Since the start of the coronavirus outbreak in the country, the Department of Health (DOH) has been issuing daily reports on the status of confirmed cases in the country.
The total number of new cases reported on August 10, at 6,958, is the highest so far, surpassing the tally on August 4, which had 6,352 new cases.
When the number of new cases spiked in late May, the DOH's daily report started categorizing "fresh" cases – those whose test results were released within the last 3 days from reporting date – and "late" cases, or those with test results released after 4 days or more. They gradually did away with this method of reporting around mid-July.
The chart below shows the number of confirmed cases reported by the DOH per day, including the distinction between "fresh" and "late" cases from May 28 until late July:
In its separate daily situation reports, the DOH uses the date of onset of illness (or in its absence, the date of specimen collection) to show the earliest occurrence of the virus in each case. This is prior to the further validation of the cases that allow their inclusion in the official counts.
Looking at this chart, using data as of September 7, the number of new cases per day started to go up around late May and June, and continued to rise in July and early August, with the highest one-day count so far at 4,847 recorded on August 10.
Community quarantines in many areas around the country had been relaxed around June, but some had returned or remained under strict lockdowns since then.
As of September 7, a total of 49,931 out of 238,727 cases were said to be active, making up 20.92% of all confirmed cases. Since March 8, when the country reached 10 cases, this rate had hovered above 60%.
It went down to 25% on July 30, when the DOH reported over 38,000 recoveries due to a "mass recovery" adjustment. Since then, it has hovered around that rate, only reaching as high as 53% on August 15.
See below how the total number for confirmed cases, active cases, deaths, and recoveries have progressed each day in the country, based on the DOH's data.
At the end of June, the number of cases came close to reaching the 40,000-figure a group of experts from the University of the Philippines predicted, on account of a still high reproduction number, which indicates the "transmission potential" of a disease. While the government declared this feat a "win," the total count eventually crossed 40,000 3 days later.
As of September 7, there have been 3,890 deaths out of 238,727 confirmed cases in the country. This is equivalent to a case fatality rate of 1.63% for the Philippines. This is below the global case fatality rate of around 3.26%, based on data from the World Health Organization as of September 7.
As in the tally for total cases, there are delays in reporting out the deaths and adding them to the national tally. The DOH had explained that the recent spikes in reported COVID-19 deaths were due to "a delay in the submission of validated mortality cases" from local government units to the department's epidemiology bureau.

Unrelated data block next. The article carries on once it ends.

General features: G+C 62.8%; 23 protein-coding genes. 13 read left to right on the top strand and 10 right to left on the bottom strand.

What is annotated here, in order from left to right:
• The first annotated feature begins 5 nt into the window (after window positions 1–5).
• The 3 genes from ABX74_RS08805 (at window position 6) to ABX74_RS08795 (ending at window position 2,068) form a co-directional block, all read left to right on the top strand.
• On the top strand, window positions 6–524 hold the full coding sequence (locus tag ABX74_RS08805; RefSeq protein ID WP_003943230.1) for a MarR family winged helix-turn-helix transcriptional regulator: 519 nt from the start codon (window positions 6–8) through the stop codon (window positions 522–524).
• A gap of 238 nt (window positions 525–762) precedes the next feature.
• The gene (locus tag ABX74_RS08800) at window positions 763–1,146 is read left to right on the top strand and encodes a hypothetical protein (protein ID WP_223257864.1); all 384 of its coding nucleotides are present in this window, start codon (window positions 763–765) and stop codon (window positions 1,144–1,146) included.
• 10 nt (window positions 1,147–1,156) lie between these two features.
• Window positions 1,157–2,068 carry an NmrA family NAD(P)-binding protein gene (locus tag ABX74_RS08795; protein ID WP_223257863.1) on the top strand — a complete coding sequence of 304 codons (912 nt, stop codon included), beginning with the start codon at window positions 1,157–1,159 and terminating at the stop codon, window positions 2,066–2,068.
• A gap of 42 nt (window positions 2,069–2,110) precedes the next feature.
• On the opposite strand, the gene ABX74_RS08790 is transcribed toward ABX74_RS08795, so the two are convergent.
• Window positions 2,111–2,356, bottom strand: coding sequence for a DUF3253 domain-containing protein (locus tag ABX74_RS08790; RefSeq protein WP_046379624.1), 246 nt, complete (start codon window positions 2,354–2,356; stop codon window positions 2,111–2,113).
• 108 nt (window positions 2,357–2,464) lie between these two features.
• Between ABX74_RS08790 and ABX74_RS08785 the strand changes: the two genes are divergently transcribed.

For instance, out of the single-day record of 162 deaths reported on July 12, the DOH said 20 died in May, 90 in June, and 51 in July.
Looking at the deaths by date of death, the DOH pointed to a downward trend in the number of new COVID-19 deaths, from a peak around late March.
As of September 7, only 3,840 of 3,890 reported deaths (or 98.71%) have dates of death and are labeled as "Died" in the DOH dataset. This means the chart for COVID-19 fatalities based on date of death is not yet the complete picture.
Below, compare the charts for deaths by date reported and by date of actual death.
As of September 7, there have been 184,906 recoveries out of 238,727 confirmed cases in the country. This means a case recovery rate of 77.46% for the Philippines.
The most recoveries reported in a single day was 40,397, on August 16. The DOH explained that this sudden spike in recoveries was due to their implementation of a "mass recovery" program, where mild and asymptomatic cases are tagged as recoveries based on discharging criteria by the World Health Organization and endorsed by Philippine medical societies.
See below the chart for recoveries by date reported.
Meanwhile, in the DOH dataset as of September 7, only 39,076 of 184,906 recoveries (or 21.13%) indicate a date of actual recovery and are tagged as "Recovered." The DOH attributed the missing dates of actual recovery to "the incomplete and inaccurate contact information placed in the Case Investigation Forms." (READ: How complete is DOH's coronavirus dataset?)
Among members of the Association of Southeast Asian Nations (ASEAN), the Philippines has the highest number of total and active cases, and the 3rd lowest case recovery rate thus far, next to Myanmar and Indonesia.
In terms of case fatality rate, the country currently ranks 5th, next to Indonesia, Vietnam, Brunei, and Thailand.
The Philippines currently ranks 3rd to Myanmar and Indonesia in terms of percentage of active cases, and second to Singapore in terms of the number of cases per 1 million population.
Data in the table below is as of September 8, 1:17 pm.
Michael Bueza is a researcher and data curator under Rappler's Research Team. He works on data about elections, governance, and the budget. He also follows the Philippine pro wrestling scene and the WWE. Michael is also part of the Laffler Talk podcast trio.